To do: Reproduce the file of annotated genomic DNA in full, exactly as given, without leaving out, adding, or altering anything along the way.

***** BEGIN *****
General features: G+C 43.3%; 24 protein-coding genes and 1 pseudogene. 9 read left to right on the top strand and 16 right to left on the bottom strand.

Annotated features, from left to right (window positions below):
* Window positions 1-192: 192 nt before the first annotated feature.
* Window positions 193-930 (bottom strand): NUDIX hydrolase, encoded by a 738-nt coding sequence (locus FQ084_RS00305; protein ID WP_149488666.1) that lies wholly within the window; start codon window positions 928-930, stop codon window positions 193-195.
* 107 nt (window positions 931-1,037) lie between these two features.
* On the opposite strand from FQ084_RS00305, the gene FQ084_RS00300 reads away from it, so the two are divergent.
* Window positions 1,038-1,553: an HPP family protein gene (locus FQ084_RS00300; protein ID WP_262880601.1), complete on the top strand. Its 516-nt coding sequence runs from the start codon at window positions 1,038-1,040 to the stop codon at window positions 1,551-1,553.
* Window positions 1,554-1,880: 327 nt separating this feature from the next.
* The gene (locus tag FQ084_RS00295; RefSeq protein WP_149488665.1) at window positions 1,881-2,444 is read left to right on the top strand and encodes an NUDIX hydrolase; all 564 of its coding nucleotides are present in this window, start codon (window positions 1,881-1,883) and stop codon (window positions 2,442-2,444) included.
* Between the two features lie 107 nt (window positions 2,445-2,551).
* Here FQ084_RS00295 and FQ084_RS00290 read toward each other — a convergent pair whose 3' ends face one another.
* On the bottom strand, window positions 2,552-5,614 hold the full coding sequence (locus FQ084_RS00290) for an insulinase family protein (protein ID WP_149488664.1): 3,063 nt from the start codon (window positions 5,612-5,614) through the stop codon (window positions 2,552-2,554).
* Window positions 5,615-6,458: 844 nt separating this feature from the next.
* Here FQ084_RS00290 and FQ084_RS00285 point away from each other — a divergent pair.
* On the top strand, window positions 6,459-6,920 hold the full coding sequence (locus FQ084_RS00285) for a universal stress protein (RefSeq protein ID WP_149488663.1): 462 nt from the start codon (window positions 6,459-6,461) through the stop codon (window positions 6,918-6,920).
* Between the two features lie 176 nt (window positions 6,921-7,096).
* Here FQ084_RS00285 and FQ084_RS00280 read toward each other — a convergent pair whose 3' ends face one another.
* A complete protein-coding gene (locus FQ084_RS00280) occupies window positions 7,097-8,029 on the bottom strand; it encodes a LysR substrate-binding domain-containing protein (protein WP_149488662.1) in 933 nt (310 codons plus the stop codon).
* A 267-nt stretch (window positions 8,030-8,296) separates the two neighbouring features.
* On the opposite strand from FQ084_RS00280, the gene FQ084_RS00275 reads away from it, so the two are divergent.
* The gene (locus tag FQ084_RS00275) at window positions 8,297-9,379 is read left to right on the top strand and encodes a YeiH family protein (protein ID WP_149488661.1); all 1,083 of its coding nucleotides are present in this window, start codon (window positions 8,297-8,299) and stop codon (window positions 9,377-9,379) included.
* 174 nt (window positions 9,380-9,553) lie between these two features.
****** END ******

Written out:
General features: G+C 43.3%; 24 protein-coding genes and 1 pseudogene. 9 read left to right on the top strand and 16 right to left on the bottom strand.

Annotated features, from left to right (window positions below):
* Window positions 1-192: 192 nt before the first annotated feature.
* Window positions 193-930 (bottom strand): NUDIX hydrolase, encoded by a 738-nt coding sequence (locus FQ084_RS00305; protein ID WP_149488666.1) that lies wholly within the window; start codon window positions 928-930, stop codon window positions 193-195.
* 107 nt (window positions 931-1,037) lie between these two features.
* On the opposite strand from FQ084_RS00305, the gene FQ084_RS00300 reads away from it, so the two are divergent.
* Window positions 1,038-1,553: an HPP family protein gene (locus FQ084_RS00300; protein ID WP_262880601.1), complete on the top strand. Its 516-nt coding sequence runs from the start codon at window positions 1,038-1,040 to the stop codon at window positions 1,551-1,553.
* Window positions 1,554-1,880: 327 nt separating this feature from the next.
* The gene (locus tag FQ084_RS00295; RefSeq protein WP_149488665.1) at window positions 1,881-2,444 is read left to right on the top strand and encodes an NUDIX hydrolase; all 564 of its coding nucleotides are present in this window, start codon (window positions 1,881-1,883) and stop codon (window positions 2,442-2,444) included.
* Between the two features lie 107 nt (window positions 2,445-2,551).
* Here FQ084_RS00295 and FQ084_RS00290 read toward each other — a convergent pair whose 3' ends face one another.
* On the bottom strand, window positions 2,552-5,614 hold the full coding sequence (locus FQ084_RS00290) for an insulinase family protein (protein ID WP_149488664.1): 3,063 nt from the start codon (window positions 5,612-5,614) through the stop codon (window positions 2,552-2,554).
* Window positions 5,615-6,458: 844 nt separating this feature from the next.
* Here FQ084_RS00290 and FQ084_RS00285 point away from each other — a divergent pair.
* On the top strand, window positions 6,459-6,920 hold the full coding sequence (locus FQ084_RS00285) for a universal stress protein (RefSeq protein ID WP_149488663.1): 462 nt from the start codon (window positions 6,459-6,461) through the stop codon (window positions 6,918-6,920).
* Between the two features lie 176 nt (window positions 6,921-7,096).
* Here FQ084_RS00285 and FQ084_RS00280 read toward each other — a convergent pair whose 3' ends face one another.
* A complete protein-coding gene (locus FQ084_RS00280) occupies window positions 7,097-8,029 on the bottom strand; it encodes a LysR substrate-binding domain-containing protein (protein WP_149488662.1) in 933 nt (310 codons plus the stop codon).
* A 267-nt stretch (window positions 8,030-8,296) separates the two neighbouring features.
* On the opposite strand from FQ084_RS00280, the gene FQ084_RS00275 reads away from it, so the two are divergent.
* The gene (locus tag FQ084_RS00275) at window positions 8,297-9,379 is read left to right on the top strand and encodes a YeiH family protein (protein ID WP_149488661.1); all 1,083 of its coding nucleotides are present in this window, start codon (window positions 8,297-8,299) and stop codon (window positions 9,377-9,379) included.
* 174 nt (window positions 9,380-9,553) lie between these two features.